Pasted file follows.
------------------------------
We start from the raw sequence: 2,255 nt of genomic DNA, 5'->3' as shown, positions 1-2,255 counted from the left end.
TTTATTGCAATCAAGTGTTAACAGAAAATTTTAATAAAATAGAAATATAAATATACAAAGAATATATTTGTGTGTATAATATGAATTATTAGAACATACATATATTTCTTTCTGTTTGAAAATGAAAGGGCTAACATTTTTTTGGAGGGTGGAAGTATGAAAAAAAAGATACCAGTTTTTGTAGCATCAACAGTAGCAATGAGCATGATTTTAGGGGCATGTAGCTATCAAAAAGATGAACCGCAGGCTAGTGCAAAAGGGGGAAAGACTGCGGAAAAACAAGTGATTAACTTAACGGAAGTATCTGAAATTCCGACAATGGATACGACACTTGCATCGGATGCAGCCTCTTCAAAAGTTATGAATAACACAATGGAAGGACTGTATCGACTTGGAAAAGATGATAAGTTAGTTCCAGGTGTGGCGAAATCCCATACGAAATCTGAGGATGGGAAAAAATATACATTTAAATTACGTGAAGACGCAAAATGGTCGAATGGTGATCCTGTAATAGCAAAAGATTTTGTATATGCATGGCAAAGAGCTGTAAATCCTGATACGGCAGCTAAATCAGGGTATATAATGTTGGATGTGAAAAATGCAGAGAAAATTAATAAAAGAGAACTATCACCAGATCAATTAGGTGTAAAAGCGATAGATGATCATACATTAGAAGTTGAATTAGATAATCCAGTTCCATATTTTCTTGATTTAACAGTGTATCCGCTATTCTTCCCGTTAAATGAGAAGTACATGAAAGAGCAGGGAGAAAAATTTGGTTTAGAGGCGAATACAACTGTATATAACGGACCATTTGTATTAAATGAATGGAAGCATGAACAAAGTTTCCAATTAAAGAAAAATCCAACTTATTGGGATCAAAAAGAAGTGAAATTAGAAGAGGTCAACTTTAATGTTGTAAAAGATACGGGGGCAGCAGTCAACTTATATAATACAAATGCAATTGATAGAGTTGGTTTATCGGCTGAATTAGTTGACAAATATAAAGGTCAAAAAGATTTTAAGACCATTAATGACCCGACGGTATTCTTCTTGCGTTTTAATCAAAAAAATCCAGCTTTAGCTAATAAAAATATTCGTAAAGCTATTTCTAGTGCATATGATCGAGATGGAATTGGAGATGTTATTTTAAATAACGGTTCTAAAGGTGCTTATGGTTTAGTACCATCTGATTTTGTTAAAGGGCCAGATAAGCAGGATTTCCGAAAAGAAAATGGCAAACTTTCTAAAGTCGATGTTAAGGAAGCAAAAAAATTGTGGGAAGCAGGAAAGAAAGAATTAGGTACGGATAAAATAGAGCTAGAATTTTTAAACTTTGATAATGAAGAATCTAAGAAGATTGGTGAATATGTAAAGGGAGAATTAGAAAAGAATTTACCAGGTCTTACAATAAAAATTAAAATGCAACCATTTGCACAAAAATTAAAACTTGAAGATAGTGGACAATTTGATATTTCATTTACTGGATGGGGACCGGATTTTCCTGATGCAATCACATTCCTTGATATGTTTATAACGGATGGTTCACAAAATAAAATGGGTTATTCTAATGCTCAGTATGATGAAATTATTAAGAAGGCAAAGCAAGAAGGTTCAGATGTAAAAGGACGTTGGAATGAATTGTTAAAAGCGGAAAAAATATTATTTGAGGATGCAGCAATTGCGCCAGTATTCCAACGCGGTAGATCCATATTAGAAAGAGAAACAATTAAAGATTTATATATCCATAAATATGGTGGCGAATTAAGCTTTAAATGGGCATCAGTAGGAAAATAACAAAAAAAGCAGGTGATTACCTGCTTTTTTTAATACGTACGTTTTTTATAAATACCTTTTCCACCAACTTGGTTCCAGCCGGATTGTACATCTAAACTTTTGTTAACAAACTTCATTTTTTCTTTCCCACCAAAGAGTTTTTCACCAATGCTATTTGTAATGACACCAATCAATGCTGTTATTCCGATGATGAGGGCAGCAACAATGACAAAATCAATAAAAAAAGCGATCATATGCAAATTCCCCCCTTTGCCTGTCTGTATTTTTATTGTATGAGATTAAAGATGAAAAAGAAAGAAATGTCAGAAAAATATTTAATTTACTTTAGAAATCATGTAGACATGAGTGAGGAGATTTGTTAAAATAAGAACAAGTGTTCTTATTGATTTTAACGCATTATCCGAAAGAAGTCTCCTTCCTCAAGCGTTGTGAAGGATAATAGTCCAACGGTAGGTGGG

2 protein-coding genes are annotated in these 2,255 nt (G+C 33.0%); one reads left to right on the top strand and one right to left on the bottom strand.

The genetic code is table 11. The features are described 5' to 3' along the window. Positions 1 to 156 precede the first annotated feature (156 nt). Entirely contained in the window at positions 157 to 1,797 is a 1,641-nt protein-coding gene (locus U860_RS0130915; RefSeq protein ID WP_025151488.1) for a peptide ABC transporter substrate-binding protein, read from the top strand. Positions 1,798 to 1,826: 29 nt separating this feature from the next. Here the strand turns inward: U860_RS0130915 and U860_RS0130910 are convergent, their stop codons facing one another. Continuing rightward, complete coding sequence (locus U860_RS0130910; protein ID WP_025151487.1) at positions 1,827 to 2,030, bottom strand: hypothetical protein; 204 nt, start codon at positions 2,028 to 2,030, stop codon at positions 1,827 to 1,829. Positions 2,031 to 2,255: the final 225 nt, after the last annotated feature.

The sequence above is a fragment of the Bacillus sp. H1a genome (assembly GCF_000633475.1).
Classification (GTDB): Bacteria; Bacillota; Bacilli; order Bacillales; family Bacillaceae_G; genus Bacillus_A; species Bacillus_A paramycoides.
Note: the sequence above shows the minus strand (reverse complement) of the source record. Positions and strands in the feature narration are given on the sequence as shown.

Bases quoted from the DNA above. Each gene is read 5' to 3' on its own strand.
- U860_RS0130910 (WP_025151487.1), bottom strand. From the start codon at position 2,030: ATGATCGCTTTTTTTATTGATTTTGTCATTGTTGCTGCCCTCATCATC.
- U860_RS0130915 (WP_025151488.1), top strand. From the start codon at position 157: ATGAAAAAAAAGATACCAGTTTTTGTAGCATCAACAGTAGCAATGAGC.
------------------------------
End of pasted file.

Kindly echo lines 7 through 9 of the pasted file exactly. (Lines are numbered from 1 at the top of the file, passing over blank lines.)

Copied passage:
Note: the sequence above shows the minus strand (reverse complement) of the source record. Positions and strands in the feature narration are given on the sequence as shown.

Bases quoted from the DNA above. Each gene is read 5' to 3' on its own strand.
- U860_RS0130910 (WP_025151487.1), bottom strand. From the start codon at position 2,030: ATGATCGCTTTTTTTATTGATTTTGTCATTGTTGCTGCCCTCATCATC.